Fear of Flight
Fear and Learning in Himachel Pradesh
NO. That was my first reaction to: “Let’s go paragliding in India.” The trip was a suggestion, not a question or a challenge. NO, No, no, no and no. On so many levels the proposed trip was out of my comfort zone. International travel, a group scene, and the next level up in paragliding. I had ten flights under my belt, all in Revelstoke which is already not an easy place to learn. Our destination, Bir, was a global gathering place for experienced pilots to make xcountry flights, at high elevation. But my answer was: Yes. I spent the next six months in denial.
Reality is like barbed wire—it can be clean and sharp, rusted and blunt, loose and stretchy, or taut and difficult to see in low light. You can step on it and be boosted over a sticky barrier or drawn further into the tangle with every attempt to escape. We started the six-hour drive to the airport in fresh snow. In the back seat of a packed truck full of men, I surrendered the illusion of control and hoped for the best.
On the upside, I took heart that the crew on this trip was stellar. Amongst the best in the mountain sports and driven by a lust for life that I envied, they were passionate and if not practical, like cats, they always landed on their feet. If a zombie apocalypse was going down, you’d want to be rolling with them. In contrast, my life approach and paragliding ambitions were cautious and ambiguous. I was the most reluctant flier, always taking a good amount of time to set up my wing and commit to the launch. It was not like a duck taking to water. Having buried my head in the sand for six months, I had not given the flying much thought other than surviving. India—the crowds, the smells, the poverty; I had no idea what to expect but knew it would make me uncomfortable. While I had been to nearly every nook and cranny in my native B.C., the rest of the world was a complete unknown.
International travel is a warp zone. Between long hours of captivity, sleep disturbances, missing meals and waking to a stranger’s head on your shoulder, it’s a deep immersion into some of the uncomfortable realities of humanity. Trapped in airports until officially cleared, customs and security set a steel cage around our concept of free agency. Delhi airport—massive, busy, loud, clouded in smog that rolled in through automatic doors. Enter our small mountain of duffle bags and wings, radios, GPS units, and other electronic equipment. Officials shook their heads in the international signal that means, No sir, you cannot take that on the plane—despite the obvious truth that we had already done so in order to be there. The hassle that ensued and its repeat performances during the next four weeks was destined for the post-trip joke roster. Many hours later, we finally arrived in Dharamshala, each with a brick of rupee bills in our money belts, pent-up energy, and only one of us without luggage. Not bad.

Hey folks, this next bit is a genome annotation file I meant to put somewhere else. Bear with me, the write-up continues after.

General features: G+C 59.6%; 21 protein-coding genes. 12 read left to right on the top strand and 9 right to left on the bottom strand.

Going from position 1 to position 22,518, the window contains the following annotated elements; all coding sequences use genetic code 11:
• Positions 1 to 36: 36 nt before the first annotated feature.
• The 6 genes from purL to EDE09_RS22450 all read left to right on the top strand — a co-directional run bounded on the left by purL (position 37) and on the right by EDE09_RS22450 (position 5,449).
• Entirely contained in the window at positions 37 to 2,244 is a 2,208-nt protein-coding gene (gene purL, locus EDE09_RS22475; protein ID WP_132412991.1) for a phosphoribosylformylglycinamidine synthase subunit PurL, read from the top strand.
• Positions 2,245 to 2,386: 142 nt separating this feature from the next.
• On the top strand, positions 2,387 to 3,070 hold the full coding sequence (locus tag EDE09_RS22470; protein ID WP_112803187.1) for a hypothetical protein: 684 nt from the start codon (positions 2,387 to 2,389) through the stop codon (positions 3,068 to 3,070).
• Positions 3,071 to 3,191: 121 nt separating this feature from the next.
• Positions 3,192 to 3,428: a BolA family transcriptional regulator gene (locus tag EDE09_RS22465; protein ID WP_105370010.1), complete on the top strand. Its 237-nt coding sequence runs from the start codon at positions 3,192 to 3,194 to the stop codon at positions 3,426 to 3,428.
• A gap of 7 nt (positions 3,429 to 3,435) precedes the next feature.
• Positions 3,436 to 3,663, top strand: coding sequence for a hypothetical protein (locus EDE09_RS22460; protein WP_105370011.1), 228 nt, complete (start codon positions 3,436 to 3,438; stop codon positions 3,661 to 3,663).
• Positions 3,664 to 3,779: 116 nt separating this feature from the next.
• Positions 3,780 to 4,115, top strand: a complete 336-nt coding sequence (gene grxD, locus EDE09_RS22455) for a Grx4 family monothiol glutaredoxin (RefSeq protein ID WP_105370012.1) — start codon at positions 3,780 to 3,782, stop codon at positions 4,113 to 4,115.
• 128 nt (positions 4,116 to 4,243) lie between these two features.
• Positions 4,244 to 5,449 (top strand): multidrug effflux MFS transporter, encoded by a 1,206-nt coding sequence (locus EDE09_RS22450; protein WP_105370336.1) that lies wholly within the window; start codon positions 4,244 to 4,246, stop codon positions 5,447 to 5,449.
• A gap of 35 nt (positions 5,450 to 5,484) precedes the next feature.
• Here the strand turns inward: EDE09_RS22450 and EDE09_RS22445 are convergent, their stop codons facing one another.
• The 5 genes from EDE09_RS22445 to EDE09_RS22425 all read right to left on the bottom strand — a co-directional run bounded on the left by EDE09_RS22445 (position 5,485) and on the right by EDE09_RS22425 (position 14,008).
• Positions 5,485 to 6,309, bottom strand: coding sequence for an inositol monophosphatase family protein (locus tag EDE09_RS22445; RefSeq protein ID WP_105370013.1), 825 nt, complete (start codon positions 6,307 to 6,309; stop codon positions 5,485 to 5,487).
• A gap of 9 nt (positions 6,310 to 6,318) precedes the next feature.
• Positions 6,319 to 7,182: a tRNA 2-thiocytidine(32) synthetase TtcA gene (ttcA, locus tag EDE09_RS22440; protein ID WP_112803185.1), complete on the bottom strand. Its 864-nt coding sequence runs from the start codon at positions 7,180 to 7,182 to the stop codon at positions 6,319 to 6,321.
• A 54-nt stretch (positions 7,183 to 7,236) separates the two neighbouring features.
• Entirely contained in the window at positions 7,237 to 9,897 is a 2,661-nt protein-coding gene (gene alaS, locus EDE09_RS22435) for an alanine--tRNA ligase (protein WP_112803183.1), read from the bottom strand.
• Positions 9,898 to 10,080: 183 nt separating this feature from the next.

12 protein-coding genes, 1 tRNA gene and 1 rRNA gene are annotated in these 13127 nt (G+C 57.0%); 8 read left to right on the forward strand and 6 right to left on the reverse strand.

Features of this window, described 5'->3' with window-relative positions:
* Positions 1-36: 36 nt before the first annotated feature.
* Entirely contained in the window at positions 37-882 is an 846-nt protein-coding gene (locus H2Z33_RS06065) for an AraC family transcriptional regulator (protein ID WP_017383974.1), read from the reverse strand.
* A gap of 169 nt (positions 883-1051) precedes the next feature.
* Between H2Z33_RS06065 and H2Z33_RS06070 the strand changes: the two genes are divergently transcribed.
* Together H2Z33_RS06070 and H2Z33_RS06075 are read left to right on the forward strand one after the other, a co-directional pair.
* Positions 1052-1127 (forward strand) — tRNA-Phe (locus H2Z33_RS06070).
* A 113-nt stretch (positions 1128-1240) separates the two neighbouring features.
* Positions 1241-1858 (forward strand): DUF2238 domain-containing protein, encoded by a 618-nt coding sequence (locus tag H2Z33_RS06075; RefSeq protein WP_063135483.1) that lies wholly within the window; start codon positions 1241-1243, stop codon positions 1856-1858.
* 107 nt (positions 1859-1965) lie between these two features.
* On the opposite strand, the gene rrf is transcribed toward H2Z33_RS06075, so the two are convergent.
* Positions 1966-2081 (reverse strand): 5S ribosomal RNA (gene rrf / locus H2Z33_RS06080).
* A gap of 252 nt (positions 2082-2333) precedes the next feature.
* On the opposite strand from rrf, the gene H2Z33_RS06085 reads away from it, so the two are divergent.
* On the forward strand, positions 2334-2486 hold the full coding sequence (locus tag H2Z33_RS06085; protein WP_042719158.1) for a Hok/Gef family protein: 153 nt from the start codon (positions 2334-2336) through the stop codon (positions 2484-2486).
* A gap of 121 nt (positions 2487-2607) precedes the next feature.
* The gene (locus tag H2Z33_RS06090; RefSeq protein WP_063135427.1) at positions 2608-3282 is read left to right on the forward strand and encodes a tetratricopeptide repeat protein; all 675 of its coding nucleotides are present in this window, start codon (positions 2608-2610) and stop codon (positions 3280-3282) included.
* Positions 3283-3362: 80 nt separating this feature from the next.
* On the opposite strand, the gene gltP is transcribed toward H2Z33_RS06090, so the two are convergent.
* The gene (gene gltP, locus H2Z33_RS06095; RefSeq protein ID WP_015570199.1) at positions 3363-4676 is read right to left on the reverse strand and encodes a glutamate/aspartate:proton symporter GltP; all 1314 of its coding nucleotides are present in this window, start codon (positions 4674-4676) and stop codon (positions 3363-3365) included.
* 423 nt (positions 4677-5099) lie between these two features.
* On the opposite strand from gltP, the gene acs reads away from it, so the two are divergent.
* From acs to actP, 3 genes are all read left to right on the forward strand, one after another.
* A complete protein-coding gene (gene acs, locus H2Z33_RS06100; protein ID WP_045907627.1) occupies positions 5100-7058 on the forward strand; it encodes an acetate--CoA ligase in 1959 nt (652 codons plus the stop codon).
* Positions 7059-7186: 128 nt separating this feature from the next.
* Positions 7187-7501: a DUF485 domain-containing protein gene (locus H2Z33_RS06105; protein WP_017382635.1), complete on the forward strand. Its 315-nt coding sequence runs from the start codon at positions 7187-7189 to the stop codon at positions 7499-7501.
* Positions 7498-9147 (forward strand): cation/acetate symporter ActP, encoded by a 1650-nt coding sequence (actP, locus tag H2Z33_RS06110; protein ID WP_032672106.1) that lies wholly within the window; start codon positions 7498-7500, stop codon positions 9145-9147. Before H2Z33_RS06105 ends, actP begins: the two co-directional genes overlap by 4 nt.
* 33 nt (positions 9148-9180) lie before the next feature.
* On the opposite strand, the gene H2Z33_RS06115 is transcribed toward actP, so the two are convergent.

“Holy shit.” Someone laughed nervously. We were spread out on the hot tarmac, hands in pockets, taking in strips of blue mountains that made a wall against the sky. The Himalaya take landscapes to the next level. It’s like standing next to The Friendly Giant; you look up, then you look way up. I quickly recalculated the number of days I had to get through: 25.